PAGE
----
But filling the seats for the concerts was not enough. Spaulding had something else in mind. About four years ago it began to take shape.
“I started wondering what we could do that would make us different from others,” he said. “I was talking about it with Mark Weld, chairman of the board of the Boch Center. I said, ‘We are the folklore capital of the world, so why not create a hall of fame?’ And Mark liked the idea.
But he would soon go beyond mere folk music. Spaulding and Weld hit the road.
“We went to the Country Music Hall of Fame and the Rock and Roll Hall of Fame and the Blues Hall of Fame and the Grammy Museum,” Spaulding said. “I knew a lot of people in the business, including artists, so we started picking their brains.”
There were all kinds of discussions, from buying a place to house the Hall of Fame to broadening the horizons of what would be represented there. Before long, the planners came to two conclusions.
“We decided to do it here,” Spaulding du Wang said. “That way we wouldn’t have to raise as much money as we would for a new building. We also decided that we had to represent all music.
Spaulding got in touch with Deana McCloud, who, along with Bob Santelli, owns the Museum Collective, a consortium of music museum professionals. McCloud is also the founding executive director of the Woody Guthrie Center in Tulsa, Okla.
“We were both going to be at Americana Fest in Nashville,” McCloud said by phone from his home in Tulsa. “He wanted to meet for coffee and ask very broad questions. We sat and chatted, then kept in touch as the project became a reality.
She and Santelli were hired, initially as consultants. They are now curators at FARHOF.
In 2018, Spaulding got the ball rolling in Boston. He hired architects, began amassing artifacts – some from his own collection, some from the David Bieber Archive and the Richard Vacca Collection, some from musicians and other collectors – and checked out available grants.
His first official step was to transform the Metropolitan Room – a former conference room in the lower hall of the Wang – and rename it Music Hall, a space that served as a preliminary version of his larger vision for the Hall of Fame. There was a series of concerts, with artists such as John Prine, Joan Baez and Neil Young. In 2019, Spaulding presented a gala featuring, among others, Peter Yarrow, Noel Paul Stookey, Livingston Taylor and Ruth Ungar. Even Spaulding joined in singing a cover of Lori McKenna’s “Humble & Kind.”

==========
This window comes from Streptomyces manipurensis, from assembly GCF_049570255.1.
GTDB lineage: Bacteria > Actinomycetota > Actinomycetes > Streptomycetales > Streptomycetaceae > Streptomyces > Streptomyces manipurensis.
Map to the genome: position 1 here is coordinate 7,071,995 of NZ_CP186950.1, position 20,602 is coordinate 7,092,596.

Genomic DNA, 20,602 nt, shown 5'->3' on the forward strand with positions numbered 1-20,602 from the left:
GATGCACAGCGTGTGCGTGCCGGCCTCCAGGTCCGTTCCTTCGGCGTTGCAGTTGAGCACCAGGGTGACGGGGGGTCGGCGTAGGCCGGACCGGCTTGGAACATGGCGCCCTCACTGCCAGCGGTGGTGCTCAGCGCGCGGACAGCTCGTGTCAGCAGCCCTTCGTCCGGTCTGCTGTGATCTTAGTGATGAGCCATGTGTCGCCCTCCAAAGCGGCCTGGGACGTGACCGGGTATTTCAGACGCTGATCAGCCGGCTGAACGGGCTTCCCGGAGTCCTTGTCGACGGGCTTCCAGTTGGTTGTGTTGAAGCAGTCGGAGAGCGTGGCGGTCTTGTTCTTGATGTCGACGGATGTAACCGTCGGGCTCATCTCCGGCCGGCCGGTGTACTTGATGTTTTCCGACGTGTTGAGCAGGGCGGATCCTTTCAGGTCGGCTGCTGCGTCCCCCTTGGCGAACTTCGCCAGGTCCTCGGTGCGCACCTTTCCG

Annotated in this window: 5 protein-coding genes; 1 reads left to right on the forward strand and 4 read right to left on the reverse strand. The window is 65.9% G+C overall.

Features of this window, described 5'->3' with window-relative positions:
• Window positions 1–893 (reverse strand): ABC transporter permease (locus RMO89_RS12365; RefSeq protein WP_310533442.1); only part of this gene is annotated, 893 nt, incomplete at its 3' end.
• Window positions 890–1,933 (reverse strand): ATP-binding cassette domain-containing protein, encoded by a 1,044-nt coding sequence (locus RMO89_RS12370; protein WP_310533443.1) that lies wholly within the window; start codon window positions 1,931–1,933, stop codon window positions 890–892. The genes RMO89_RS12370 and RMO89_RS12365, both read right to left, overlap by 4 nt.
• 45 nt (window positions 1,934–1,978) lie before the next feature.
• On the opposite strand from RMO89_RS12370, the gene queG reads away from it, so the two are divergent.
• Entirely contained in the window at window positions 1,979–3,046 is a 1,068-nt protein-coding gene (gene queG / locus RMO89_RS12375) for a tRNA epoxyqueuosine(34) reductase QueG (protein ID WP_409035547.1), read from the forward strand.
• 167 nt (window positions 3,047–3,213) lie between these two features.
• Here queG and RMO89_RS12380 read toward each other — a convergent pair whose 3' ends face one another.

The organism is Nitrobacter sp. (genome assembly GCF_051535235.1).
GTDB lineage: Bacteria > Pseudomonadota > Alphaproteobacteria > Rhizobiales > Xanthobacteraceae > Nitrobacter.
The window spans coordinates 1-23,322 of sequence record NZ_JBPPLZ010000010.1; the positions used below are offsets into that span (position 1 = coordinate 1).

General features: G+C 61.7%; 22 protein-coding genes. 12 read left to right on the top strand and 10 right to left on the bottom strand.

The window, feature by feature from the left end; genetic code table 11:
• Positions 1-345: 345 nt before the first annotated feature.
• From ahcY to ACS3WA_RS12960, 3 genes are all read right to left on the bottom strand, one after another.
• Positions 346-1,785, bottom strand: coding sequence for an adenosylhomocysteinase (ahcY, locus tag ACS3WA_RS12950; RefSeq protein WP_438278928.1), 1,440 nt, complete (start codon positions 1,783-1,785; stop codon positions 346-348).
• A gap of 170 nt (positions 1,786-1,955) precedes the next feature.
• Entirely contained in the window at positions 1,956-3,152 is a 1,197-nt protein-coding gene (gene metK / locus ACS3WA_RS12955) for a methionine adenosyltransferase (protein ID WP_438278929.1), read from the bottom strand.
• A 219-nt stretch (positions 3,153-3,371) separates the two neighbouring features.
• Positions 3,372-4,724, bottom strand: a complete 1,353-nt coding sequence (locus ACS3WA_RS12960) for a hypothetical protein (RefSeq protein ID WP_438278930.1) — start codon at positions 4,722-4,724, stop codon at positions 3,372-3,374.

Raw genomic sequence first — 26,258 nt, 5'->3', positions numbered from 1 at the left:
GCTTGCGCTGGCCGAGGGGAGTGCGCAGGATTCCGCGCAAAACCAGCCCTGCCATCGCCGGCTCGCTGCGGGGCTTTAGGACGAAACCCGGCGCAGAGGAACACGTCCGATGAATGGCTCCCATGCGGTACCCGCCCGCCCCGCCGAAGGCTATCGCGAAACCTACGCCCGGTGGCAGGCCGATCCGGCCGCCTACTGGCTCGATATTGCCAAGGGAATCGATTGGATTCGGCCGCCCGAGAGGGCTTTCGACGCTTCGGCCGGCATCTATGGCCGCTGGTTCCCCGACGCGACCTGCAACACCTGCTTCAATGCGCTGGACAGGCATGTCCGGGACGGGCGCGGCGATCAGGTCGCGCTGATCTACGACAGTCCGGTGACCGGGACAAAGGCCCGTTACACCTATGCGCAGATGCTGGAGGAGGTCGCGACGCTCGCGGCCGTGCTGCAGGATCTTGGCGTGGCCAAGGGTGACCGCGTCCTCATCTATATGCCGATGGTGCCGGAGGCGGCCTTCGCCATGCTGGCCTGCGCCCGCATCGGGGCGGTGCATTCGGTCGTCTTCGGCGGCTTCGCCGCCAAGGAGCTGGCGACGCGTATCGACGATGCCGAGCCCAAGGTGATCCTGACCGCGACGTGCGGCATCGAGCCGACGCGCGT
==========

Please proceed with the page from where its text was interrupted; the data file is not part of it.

“It was a huge success,” Spaulding said. “We raised a couple hundred thousand dollars that night, and then, bang, COVID hit, and we had to shut down.”
The Wang and its sister venue, the Shubert, died out in March 2020, but planning for FARHOF never stopped. With the opening, the public will be able to discover what is called the first phase of the project. During a recent visit, before the facilities were completed, Spaulding explained what they would find there.
It began in the Lower Lobby’s Music Hall, a wood-panelled room filled with concert photos, album covers, guitars, and display cases of music-related ephemera. Just outside this room is the “Cultural Heroes” exhibit, a grouping of seven sculptures by Alan LeQuire – portraits of musical artists who have championed social issues.
An elevator ride brought us into the spacious, red-carpeted hallways of the fourth floor.
“There was nothing here before,” Spaulding said. “People were just hanging out during the intermission of the shows. Today it houses the “Wang Theater: A Century of Great Music”, a celebration of the concerts that have taken place there since it was called the Music Hall in the early 1970s. The hallway bays will contain boxes containing instruments.
A walk up a staircase to the third floor revealed a similar room, but the plans are quite different.
“Here we’re going to celebrate Boston music,” Spaulding said. “Panels on the wall will feature information and stories about blues, jazz, folk, rock, Americana, hip-hop and classical artists.”
Among the treasures that will be on display in different spaces are Pete Seeger’s five-string banjo Vega, a program from the Boston Symphony Orchestra’s first concert (October 22, 1881), the Charles River Valley Boys’ album “Beatle Country”, a November 23, 1962 issue of Time magazine featuring Joan Baez on the cover, an ashtray from Paul’s Mall, the cues and baton of bandleader Leonard Bernstein, a 1986 calendar from 1369 Jazz Club, and a black jacket belonging to the frontman of Cars Ric Ocasek.
McCloud and Santelli create the exhibits. McCloud is particularly fond of what they compiled for the third floor.
“The Boston exposure allowed me to meet people in a variety of different musical genres,” she said. “Academics, historians, collectors, musicians. And I collected their stories. A curator listens, researches and collects stories, then puts them all into a comprehensive, condensed format within the exhibition. So we tell the story of the diverse music that came from Boston.